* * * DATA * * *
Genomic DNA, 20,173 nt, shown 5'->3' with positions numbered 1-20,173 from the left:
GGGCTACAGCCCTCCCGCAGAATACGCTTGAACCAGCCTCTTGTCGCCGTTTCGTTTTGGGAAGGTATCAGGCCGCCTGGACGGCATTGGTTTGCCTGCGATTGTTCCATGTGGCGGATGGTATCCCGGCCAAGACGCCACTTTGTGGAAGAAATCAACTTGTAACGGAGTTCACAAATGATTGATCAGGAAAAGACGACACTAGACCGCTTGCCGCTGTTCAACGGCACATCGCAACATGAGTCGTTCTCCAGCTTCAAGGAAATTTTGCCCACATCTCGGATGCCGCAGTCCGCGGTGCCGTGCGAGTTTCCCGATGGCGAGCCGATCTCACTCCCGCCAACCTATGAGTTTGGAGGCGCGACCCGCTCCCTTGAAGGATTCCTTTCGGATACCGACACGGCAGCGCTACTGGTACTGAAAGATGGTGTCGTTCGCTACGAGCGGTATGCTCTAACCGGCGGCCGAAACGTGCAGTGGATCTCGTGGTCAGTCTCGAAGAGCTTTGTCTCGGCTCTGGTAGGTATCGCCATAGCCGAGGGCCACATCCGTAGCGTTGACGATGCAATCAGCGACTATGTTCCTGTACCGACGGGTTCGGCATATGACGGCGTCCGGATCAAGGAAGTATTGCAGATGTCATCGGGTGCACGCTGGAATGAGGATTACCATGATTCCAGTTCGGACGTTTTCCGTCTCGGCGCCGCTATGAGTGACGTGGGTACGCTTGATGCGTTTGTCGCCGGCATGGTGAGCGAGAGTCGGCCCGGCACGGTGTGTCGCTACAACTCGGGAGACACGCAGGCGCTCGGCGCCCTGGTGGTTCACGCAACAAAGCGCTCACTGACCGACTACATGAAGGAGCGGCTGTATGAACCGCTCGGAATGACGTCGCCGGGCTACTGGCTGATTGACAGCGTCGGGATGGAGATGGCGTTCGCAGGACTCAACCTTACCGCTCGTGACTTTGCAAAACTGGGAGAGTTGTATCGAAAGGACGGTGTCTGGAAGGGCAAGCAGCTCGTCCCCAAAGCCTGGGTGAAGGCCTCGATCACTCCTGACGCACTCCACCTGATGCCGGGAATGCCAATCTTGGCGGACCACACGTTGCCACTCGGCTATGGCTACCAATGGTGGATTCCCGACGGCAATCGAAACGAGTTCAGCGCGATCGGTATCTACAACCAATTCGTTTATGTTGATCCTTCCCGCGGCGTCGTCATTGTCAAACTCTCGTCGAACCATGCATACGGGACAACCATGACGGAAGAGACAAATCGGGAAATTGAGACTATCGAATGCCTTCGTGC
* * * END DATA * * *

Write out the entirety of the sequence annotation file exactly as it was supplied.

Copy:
Genomic DNA, 20,173 nt, shown 5'->3' with positions numbered 1-20,173 from the left:
GGGCTACAGCCCTCCCGCAGAATACGCTTGAACCAGCCTCTTGTCGCCGTTTCGTTTTGGGAAGGTATCAGGCCGCCTGGACGGCATTGGTTTGCCTGCGATTGTTCCATGTGGCGGATGGTATCCCGGCCAAGACGCCACTTTGTGGAAGAAATCAACTTGTAACGGAGTTCACAAATGATTGATCAGGAAAAGACGACACTAGACCGCTTGCCGCTGTTCAACGGCACATCGCAACATGAGTCGTTCTCCAGCTTCAAGGAAATTTTGCCCACATCTCGGATGCCGCAGTCCGCGGTGCCGTGCGAGTTTCCCGATGGCGAGCCGATCTCACTCCCGCCAACCTATGAGTTTGGAGGCGCGACCCGCTCCCTTGAAGGATTCCTTTCGGATACCGACACGGCAGCGCTACTGGTACTGAAAGATGGTGTCGTTCGCTACGAGCGGTATGCTCTAACCGGCGGCCGAAACGTGCAGTGGATCTCGTGGTCAGTCTCGAAGAGCTTTGTCTCGGCTCTGGTAGGTATCGCCATAGCCGAGGGCCACATCCGTAGCGTTGACGATGCAATCAGCGACTATGTTCCTGTACCGACGGGTTCGGCATATGACGGCGTCCGGATCAAGGAAGTATTGCAGATGTCATCGGGTGCACGCTGGAATGAGGATTACCATGATTCCAGTTCGGACGTTTTCCGTCTCGGCGCCGCTATGAGTGACGTGGGTACGCTTGATGCGTTTGTCGCCGGCATGGTGAGCGAGAGTCGGCCCGGCACGGTGTGTCGCTACAACTCGGGAGACACGCAGGCGCTCGGCGCCCTGGTGGTTCACGCAACAAAGCGCTCACTGACCGACTACATGAAGGAGCGGCTGTATGAACCGCTCGGAATGACGTCGCCGGGCTACTGGCTGATTGACAGCGTCGGGATGGAGATGGCGTTCGCAGGACTCAACCTTACCGCTCGTGACTTTGCAAAACTGGGAGAGTTGTATCGAAAGGACGGTGTCTGGAAGGGCAAGCAGCTCGTCCCCAAAGCCTGGGTGAAGGCCTCGATCACTCCTGACGCACTCCACCTGATGCCGGGAATGCCAATCTTGGCGGACCACACGTTGCCACTCGGCTATGGCTACCAATGGTGGATTCCCGACGGCAATCGAAACGAGTTCAGCGCGATCGGTATCTACAACCAATTCGTTTATGTTGATCCTTCCCGCGGCGTCGTCATTGTCAAACTCTCGTCGAACCATGCATACGGGACAACCATGACGGAAGAGACAAATCGGGAAATTGAGACTATCGAATGCCTTCGTGC